Common Areas of Misunderstanding for Advance Health Care Consent[edit]

Standardized Forms[edit]

In recent years British Columbia has been moving to develop standardized health care planning and end of life intervention orders. A recent review of health care planning and related policy documents in use in Canada, including one from British Columbia pointed out a number of common errors in the forms:

  • They failed to distinguish between and confused consent to treatment, prior capable wishes, values and beliefs (advance care planning), and physician orders based on the standard of care; (15)
  • They left the erroneous impression that substitute decisionmakers can express new wishes on behalf of residents, whereas they can only recount prior capable wishes expressed by the person;
  • They seemed to suggest that physicians can directly implement advance directives, without utilizing the substitute decisionmakers or anyone else to interpret whether the advance directive actually applied in those circumstances.* (16)

One of the documents reviewed was Medical Orders for Scope of Treatment (MOST) developed by Fraser Health and promoted by the Ministry of Health.(17) This is a system of medical orders and standardized forms to be used across care settings that record physicians’ orders regarding end-of-life medical interventions, along with standardized forms recording patient advance care plans. The MOSTs are to be reviewed at least once a year.

Tucked in the documents among many details is the observation “As long the adult is capable of providing consent, consent should always be sought from the adult directly and not from their MOST order, Committee of Person/Personal Guardian, Representative, Advance Directive, or Temporary Substitute Decision Maker (TSDM).“ This point is very important, but it is given little prominence in the overall scheme. Like many other policy and education documents on advance care planning, MOST and the policy documents that accompanied it contained the common legal errors noted above.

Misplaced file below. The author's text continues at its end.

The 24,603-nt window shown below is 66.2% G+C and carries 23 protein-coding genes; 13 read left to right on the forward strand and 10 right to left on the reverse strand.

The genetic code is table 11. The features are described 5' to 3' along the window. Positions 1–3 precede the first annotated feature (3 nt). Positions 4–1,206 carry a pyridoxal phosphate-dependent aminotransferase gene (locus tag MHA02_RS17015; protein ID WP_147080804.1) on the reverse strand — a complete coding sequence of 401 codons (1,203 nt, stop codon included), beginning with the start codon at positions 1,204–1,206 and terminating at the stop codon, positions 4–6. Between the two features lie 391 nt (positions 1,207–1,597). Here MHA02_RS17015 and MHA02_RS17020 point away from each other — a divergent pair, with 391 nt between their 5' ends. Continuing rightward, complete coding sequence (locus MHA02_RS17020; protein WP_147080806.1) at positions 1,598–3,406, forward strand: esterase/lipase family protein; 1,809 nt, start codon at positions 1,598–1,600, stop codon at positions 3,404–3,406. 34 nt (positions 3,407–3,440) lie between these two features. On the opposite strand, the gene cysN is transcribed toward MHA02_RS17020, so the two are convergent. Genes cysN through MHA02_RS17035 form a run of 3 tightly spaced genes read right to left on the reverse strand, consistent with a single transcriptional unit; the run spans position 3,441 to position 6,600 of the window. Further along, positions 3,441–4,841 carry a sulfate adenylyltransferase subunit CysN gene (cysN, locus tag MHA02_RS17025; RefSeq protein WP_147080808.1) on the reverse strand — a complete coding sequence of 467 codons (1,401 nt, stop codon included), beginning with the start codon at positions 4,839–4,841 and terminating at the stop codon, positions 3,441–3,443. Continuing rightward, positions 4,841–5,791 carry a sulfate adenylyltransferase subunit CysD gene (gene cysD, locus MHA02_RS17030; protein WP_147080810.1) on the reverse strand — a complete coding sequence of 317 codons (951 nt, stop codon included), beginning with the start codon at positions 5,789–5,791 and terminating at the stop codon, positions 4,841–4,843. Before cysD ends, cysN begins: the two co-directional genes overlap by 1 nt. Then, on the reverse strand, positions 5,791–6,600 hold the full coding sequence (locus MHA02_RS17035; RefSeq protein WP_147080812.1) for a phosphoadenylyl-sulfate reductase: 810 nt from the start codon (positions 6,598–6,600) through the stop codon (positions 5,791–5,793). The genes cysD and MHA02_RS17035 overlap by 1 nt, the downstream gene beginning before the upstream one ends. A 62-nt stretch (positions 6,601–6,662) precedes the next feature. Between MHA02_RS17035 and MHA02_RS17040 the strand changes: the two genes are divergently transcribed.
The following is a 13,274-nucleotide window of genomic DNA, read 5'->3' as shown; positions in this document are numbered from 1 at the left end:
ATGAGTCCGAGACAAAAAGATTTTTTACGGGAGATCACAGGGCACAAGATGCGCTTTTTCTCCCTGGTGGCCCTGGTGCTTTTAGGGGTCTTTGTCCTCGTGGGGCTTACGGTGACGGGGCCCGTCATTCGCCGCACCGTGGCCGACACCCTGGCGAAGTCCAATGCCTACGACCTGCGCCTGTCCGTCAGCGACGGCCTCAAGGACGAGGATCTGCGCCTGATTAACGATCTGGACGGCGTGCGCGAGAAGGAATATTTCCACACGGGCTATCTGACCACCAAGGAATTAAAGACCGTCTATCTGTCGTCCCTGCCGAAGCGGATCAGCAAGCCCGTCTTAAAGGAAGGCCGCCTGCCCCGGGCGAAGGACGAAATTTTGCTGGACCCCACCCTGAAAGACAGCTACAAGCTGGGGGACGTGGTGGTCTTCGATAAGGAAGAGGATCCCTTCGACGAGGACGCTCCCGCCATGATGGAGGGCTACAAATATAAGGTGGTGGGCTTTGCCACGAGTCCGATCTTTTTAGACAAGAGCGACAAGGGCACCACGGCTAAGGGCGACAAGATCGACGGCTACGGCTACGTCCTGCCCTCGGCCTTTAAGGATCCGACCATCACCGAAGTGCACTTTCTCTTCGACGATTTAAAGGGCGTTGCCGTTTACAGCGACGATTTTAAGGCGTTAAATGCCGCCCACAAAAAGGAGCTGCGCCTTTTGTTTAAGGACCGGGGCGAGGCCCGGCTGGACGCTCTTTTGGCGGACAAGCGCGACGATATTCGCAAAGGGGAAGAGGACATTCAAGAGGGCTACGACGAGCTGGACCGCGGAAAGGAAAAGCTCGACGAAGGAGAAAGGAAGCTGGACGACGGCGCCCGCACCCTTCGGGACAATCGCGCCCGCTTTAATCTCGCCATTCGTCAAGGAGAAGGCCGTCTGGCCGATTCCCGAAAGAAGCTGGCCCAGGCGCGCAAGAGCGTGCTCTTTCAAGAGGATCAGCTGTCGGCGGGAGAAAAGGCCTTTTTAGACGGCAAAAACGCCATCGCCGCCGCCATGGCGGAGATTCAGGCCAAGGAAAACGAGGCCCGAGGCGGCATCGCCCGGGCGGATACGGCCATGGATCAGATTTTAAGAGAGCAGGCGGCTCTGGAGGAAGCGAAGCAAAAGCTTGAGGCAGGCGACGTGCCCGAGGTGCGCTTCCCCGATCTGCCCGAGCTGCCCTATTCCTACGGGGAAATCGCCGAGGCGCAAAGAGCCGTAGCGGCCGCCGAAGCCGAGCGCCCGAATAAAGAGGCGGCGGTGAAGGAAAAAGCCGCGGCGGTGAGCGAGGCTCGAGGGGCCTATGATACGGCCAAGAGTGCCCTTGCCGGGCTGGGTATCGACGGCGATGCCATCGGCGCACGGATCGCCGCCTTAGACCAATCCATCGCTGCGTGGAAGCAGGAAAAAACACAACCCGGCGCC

Tick Box Forms[edit]

Advance care planning and advance care directives, in particular, have been widely promoted in health. The original efforts began as ways of expressing patient autonomy. In recent years, the rationale in health care policy shifted more to cost reduction, in part predicated on the belief that older adults especially at the later stages of life were “using more than their fair share of health resources”. (18) Many advance care planning forms are tick-box forms: forms which require patients to choose from a narrow field of pre-selected options for future care. The use of tick-box advance care planning forms appears to be widespread.

It has been pointed out these forms unduly restrict the wishes that may be solicited from people, and the information expressed in these forms may not be particularly useful to a future substitute decisionmakers (“if indeed one is consulted”).

The forms also generally make no attempt to place the person’s expression of wishes in the context of their current health condition, or to discuss the risks and benefits of treatment. Instead, they simply request that people express their future wishes about, for example, whether they want to be hospitalized and receive antibiotics, without grounding the application of that wish in likely hospitalizations relating to the patient’s present health condition. It has been pointed out that these level-of-care forms in particular seem to be used frequently as consents although they are being portrayed as advance directives. They are completed without the information required for a valid informed consent.